previous next
[4] properly be estimated in dollars and cents, nor can the good which they were the means of accomplishing ever be accurately known on earth. These works are as treasures laid up in heaven.

Without the means of transportation afforded by the railroads, and the transmission of important information by the telegraph, these invaluable organisms would probably never have existed. We are not aware that any of a similar character were formed during the war of the Revolution; and, if any were formed, they would have been almost entirely inoperative, on account of the want of ready transportation, and the impossibility of receiving timely information of the casualties resulting from a great battle. They were, however, valuable auxiliaries to the good cause all through the late Rebellion. A battle was no sooner fought than it was known through the land; and as soon as known, and ere the smoke of the conflict had disappeared, and the wounded been taken to the hospitals, materials of every useful description, with volunteer surgeons and nurses, were in rapid transmission to the places where they were most needed.

We have taken much pains, during the last four years, to garner up all the information possible to be obtained respecting these local organizations, scattered throughout our ancient Commonwealth, from Barnstable to Berkshire; and, although we have been successful to a reasonable extent, we have not accomplished all that we have desired. We have, however, probably gathered in the bulk of the crop, so widespread and so nourishing; but there is left standing in the field unseen, alone, something for the gleaner yet to do. And we apprehend that, however much may have been gathered, and may hereafter be, much that was done will never be fully known; for in many instances no written records were kept, and in others those that were kept have perished from the earth. The labor performed was so much one of love and duty, that it is remembered only as a satisfaction by those by whom it was performed; a thing which brought its own reward, in thus having contributed,—however much or however little, yet something,—in these long years of war and suffering, towards rendering the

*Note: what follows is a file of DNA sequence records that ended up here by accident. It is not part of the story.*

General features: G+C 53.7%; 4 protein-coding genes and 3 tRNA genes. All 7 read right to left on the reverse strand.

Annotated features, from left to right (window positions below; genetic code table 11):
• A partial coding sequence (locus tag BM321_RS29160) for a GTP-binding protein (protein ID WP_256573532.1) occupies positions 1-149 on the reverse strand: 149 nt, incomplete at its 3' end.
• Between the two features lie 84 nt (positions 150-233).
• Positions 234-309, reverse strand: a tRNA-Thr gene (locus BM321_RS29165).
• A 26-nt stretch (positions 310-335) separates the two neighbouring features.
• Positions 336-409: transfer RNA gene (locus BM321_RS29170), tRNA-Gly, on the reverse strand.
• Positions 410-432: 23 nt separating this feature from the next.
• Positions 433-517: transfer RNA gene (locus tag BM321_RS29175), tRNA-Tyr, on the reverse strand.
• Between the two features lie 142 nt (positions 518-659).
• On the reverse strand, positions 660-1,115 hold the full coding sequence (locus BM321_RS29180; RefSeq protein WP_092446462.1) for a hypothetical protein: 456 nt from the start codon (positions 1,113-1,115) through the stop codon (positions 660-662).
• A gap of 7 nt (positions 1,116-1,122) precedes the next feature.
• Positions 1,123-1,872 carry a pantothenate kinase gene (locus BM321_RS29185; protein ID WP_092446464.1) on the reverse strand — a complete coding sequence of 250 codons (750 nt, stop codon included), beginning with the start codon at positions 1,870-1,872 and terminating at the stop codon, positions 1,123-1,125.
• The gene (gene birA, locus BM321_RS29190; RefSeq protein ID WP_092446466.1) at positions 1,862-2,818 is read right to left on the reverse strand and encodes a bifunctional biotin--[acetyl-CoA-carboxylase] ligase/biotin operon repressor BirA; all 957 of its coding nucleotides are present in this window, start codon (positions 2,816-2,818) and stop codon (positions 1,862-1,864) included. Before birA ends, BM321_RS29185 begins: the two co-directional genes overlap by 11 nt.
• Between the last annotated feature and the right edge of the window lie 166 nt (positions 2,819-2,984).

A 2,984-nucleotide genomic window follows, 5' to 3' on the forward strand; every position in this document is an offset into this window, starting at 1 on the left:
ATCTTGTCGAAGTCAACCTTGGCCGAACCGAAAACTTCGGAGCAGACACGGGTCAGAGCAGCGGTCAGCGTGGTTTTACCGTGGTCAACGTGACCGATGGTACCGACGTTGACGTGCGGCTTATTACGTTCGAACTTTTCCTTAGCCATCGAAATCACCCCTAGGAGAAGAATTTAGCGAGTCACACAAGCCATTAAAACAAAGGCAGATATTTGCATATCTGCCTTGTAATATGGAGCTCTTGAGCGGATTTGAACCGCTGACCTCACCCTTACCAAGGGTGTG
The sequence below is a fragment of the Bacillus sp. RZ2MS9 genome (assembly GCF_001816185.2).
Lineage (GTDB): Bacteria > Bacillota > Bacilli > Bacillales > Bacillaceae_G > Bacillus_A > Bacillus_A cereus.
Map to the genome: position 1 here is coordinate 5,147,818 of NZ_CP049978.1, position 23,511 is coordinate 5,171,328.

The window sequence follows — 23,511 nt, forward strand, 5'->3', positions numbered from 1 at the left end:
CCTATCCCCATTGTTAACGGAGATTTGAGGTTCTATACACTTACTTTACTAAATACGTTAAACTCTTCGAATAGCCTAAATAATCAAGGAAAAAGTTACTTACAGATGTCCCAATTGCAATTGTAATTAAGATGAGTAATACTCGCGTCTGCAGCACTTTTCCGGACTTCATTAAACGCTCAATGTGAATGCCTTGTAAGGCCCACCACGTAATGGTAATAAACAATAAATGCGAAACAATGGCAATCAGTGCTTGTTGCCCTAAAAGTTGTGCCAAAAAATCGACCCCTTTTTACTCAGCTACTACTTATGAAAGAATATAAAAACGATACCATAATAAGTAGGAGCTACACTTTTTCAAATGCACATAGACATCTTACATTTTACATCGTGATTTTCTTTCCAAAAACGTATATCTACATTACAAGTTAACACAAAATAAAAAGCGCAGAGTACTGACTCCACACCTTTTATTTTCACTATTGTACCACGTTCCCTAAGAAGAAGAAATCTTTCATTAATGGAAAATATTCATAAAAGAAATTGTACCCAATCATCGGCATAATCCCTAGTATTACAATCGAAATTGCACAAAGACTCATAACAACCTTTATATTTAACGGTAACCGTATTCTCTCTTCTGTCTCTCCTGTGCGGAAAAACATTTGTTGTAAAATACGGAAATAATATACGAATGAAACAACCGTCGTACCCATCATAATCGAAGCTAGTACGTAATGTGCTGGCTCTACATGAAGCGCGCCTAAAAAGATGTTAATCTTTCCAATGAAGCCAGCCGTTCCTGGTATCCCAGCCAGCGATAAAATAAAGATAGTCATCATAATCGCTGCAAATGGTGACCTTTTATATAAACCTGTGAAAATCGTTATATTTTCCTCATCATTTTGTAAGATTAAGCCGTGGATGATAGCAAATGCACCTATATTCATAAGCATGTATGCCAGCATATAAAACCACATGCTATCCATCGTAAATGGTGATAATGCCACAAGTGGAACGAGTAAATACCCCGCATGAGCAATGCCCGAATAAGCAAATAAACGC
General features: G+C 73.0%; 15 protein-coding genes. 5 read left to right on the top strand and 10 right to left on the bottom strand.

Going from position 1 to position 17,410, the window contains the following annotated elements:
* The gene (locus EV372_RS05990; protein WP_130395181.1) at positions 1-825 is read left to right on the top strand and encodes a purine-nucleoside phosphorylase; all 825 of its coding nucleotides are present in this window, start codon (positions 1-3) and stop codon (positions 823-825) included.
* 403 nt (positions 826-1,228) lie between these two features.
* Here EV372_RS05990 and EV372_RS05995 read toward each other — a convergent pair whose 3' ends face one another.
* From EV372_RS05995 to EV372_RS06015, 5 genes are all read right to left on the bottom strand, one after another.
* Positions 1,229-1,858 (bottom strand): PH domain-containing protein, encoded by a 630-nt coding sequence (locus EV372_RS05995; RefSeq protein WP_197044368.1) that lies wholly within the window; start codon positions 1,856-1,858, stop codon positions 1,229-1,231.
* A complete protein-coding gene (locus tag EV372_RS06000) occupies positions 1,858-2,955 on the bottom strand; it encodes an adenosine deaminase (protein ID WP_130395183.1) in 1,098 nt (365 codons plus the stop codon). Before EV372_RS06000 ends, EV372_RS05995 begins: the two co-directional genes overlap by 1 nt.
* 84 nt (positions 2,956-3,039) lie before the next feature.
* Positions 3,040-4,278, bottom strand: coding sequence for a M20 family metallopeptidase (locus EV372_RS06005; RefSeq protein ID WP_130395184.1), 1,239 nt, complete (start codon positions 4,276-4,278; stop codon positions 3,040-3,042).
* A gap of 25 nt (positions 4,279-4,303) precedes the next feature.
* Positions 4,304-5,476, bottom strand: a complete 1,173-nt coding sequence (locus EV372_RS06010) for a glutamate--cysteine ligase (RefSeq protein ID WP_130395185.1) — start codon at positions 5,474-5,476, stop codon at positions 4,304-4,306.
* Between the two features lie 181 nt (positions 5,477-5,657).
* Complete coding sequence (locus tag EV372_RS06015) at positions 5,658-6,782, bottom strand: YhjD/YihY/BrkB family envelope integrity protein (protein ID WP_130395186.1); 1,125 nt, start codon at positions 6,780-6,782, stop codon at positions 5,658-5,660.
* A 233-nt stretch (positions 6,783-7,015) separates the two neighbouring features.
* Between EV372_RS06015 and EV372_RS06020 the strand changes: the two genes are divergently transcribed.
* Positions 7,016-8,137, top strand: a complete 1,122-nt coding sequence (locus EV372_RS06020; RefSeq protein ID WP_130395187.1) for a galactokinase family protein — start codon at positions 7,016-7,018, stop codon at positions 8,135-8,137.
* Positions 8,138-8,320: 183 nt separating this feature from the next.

Creative Commons License
This work is licensed under a Creative Commons Attribution-ShareAlike 3.0 United States License.

An XML version of this text is available for download, with the additional restriction that you offer Perseus any modifications you make. Perseus provides credit for all accepted changes, storing new additions in a versioning system.

hide Places (automatically extracted)

View a map of the most frequently mentioned places in this document.

Sort places alphabetically, as they appear on the page, by frequency
Click on a place to search for it in this document.
Berkshire (Mass.) (Massachusetts, United States) (1)
Barnstable, Mass. (Massachusetts, United States) (1)

Download Pleiades ancient places geospacial dataset for this text.

hide Display Preferences
Greek Display:
Arabic Display:
View by Default:
Browse Bar: